LLMs are about to drastically increase the volume and apparent quality of automatically generated messages. Some communication will be generated on behalf of a valuable customer or partner, but a lot will be low value attempts from third parties that are exploring opportunities at the expense of their receivers. How will we deal with all these - at first sight - ‘legitimate’ interactions?
In my previous blog post on AI readiness, I explained how an explosion of content probably will trigger an attention arms race that will force people and organisations to not only produce content through AI, but also to consume the Internet through AI. To get ahead of the information onslaught, I argued that companies need to become more deliberate about their communication channels:
- to constrain communications through a set of well managed APIs,
- to publish those APIs so that they are findable and discoverable.
But what if you don't have APIs? And what about interactions that are more like conversations than transactions?
Towards a holistic and deliberate interface strategy
When interfaces are designed to constrain information flows in a holistic way, a higher volume of effective and efficient communications becomes possible. Interfaces as enabling constraints also make it easier to enforce governance principles and to innovate (both inside and outside of an organisation).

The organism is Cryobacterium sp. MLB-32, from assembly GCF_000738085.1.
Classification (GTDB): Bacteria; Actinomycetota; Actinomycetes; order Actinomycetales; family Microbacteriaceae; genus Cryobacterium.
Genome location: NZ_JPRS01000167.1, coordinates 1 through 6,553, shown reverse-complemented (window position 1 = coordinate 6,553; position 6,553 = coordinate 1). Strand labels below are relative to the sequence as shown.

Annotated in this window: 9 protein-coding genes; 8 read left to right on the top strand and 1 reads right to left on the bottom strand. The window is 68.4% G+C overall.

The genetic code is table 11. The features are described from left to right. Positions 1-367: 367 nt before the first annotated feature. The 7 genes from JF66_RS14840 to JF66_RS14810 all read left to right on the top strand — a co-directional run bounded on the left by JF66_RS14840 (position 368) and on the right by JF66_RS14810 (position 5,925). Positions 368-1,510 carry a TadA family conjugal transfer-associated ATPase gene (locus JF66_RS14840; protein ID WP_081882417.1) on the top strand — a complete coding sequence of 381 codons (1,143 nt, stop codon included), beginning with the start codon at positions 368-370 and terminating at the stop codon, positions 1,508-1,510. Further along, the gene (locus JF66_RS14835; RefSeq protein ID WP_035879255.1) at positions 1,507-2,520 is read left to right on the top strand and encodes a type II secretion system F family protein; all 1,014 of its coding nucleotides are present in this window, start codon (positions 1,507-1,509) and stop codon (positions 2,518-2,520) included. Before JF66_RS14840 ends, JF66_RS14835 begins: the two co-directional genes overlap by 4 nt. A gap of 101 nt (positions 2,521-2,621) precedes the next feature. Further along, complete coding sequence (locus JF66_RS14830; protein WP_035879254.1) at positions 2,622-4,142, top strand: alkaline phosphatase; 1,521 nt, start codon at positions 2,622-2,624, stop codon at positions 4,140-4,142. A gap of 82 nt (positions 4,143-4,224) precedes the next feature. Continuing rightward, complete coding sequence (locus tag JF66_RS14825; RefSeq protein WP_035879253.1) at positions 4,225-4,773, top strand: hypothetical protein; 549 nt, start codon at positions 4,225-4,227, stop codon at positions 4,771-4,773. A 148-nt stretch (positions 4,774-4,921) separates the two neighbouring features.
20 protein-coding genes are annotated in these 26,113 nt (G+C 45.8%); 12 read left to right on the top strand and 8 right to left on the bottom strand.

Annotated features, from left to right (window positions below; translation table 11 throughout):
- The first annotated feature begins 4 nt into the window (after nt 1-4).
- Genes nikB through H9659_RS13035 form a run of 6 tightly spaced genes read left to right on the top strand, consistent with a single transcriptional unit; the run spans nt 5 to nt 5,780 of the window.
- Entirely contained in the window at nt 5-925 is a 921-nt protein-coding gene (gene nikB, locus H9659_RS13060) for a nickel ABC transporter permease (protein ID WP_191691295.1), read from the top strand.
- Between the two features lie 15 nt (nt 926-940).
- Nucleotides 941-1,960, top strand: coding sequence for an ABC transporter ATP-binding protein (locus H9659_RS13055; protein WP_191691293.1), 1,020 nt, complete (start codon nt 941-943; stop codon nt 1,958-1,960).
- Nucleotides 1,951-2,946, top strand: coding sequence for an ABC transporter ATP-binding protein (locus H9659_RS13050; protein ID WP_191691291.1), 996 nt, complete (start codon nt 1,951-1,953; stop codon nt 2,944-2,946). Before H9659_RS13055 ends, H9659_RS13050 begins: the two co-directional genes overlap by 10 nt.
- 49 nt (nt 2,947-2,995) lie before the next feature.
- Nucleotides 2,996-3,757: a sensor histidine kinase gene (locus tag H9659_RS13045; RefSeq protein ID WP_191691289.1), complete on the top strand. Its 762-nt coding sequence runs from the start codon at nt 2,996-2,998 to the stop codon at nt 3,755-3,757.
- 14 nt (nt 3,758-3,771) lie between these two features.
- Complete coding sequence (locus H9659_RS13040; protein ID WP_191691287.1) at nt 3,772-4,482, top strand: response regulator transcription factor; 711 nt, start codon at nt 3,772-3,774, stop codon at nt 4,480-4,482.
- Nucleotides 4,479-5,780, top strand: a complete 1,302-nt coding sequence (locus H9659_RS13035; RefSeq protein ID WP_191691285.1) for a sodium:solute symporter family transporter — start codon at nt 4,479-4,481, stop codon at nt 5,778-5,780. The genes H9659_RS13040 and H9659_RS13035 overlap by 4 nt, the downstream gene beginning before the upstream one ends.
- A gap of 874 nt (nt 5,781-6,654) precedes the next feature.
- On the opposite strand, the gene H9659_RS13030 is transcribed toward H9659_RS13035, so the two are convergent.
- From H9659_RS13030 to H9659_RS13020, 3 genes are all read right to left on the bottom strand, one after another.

These benefits, together with the urgency to prepare for the impending onslaught of AI generated messages, make it essential for organisations to become more deliberate about their interface strategy.
On a few occasions, I’ve heard Mehdi Medjaoui predict that in the future companies will have a chief API officer. I share his opinion that APIs are so essential that they will require executive focus, but I believe this role will not only be about application programming interfaces. Instead, I believe that companies will have a Chief Interface Officer who is responsible for all of a company’s interfaces.
Join the conversation
This is the introduction for a blog post series in which we explore why companies should develop a comprehensive interface catalogue. With it, I want to explore how we could create an open standard for interface catalogues.
A few years ago I talked with Kin Lane about the APIs.JSON standard he developed and how it would be great to have open source tooling available to implement it and to help drive adoption. I imagine that an extension of the APIs.JSON standard, or a new, similar standard could at the same time help organisations to publish a comprehensive overview of their interaction surface and to get ready for an LLM mediated world.
In the coming weeks, we will publish additional posts in this series. I have a draft post on the following topics:
- Interface discovery as a prerequisite for effective communication
- From developer portal to interface portal
- Declaring interfaces for a more accessible world: An opportunity for regulation?
- Interface catalogues: The future is already here
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